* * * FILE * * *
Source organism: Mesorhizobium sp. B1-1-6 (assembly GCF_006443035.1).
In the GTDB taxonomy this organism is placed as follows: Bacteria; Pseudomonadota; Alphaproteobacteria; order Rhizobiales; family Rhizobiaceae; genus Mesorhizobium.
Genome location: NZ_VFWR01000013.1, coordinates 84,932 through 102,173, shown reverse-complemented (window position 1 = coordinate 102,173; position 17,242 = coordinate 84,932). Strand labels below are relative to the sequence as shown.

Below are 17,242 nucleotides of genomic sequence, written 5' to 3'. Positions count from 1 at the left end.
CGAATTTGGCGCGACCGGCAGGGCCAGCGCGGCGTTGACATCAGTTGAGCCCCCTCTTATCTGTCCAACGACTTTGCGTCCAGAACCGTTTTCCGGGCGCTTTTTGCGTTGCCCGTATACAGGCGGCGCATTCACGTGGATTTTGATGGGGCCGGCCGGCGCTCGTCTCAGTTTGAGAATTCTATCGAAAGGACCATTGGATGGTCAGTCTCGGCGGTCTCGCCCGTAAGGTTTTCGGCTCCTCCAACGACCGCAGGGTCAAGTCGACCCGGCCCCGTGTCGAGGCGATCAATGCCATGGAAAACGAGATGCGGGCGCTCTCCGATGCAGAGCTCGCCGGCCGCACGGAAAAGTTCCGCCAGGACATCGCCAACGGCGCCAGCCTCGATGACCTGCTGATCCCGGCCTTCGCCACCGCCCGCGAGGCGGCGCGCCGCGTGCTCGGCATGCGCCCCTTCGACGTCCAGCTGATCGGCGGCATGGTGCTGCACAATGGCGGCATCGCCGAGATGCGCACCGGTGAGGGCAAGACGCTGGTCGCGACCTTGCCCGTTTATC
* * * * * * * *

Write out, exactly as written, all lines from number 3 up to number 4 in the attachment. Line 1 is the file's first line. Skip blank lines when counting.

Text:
Genome location: NZ_VFWR01000013.1, coordinates 84,932 through 102,173, shown reverse-complemented (window position 1 = coordinate 102,173; position 17,242 = coordinate 84,932). Strand labels below are relative to the sequence as shown.

Below are 17,242 nucleotides of genomic sequence, written 5' to 3'. Positions count from 1 at the left end.